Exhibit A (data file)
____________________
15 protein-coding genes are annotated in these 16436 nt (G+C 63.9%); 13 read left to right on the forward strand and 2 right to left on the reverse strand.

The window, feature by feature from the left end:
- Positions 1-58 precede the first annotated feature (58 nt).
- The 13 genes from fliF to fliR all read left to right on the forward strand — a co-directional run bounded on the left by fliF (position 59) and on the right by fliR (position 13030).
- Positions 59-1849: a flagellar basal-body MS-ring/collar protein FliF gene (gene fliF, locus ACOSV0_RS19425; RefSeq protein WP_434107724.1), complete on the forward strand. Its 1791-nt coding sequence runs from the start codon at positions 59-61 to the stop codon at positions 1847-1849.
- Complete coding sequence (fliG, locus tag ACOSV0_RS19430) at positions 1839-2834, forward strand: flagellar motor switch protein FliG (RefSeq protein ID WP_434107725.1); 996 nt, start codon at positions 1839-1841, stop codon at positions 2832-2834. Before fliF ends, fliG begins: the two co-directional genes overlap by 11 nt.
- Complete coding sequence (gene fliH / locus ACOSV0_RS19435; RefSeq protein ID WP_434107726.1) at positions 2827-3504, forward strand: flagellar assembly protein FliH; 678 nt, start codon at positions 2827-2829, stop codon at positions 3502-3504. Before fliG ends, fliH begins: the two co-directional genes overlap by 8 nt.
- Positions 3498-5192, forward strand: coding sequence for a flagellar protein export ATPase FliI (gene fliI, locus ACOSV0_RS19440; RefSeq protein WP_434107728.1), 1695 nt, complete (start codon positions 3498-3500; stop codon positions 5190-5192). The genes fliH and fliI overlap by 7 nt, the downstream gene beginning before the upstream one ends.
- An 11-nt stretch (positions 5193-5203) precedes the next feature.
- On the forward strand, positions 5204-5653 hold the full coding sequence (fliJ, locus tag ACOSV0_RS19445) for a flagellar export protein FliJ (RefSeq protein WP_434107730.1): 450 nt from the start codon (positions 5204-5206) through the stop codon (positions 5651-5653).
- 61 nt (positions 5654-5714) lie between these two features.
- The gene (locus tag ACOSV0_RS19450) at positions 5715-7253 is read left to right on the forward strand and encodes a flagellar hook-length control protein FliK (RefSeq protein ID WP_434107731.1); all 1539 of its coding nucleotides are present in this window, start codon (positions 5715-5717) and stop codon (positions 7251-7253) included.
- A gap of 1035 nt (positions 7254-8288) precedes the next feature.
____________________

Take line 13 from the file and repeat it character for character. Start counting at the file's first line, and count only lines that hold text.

- A gap of 1035 nt (positions 7254-8288) precedes the next feature.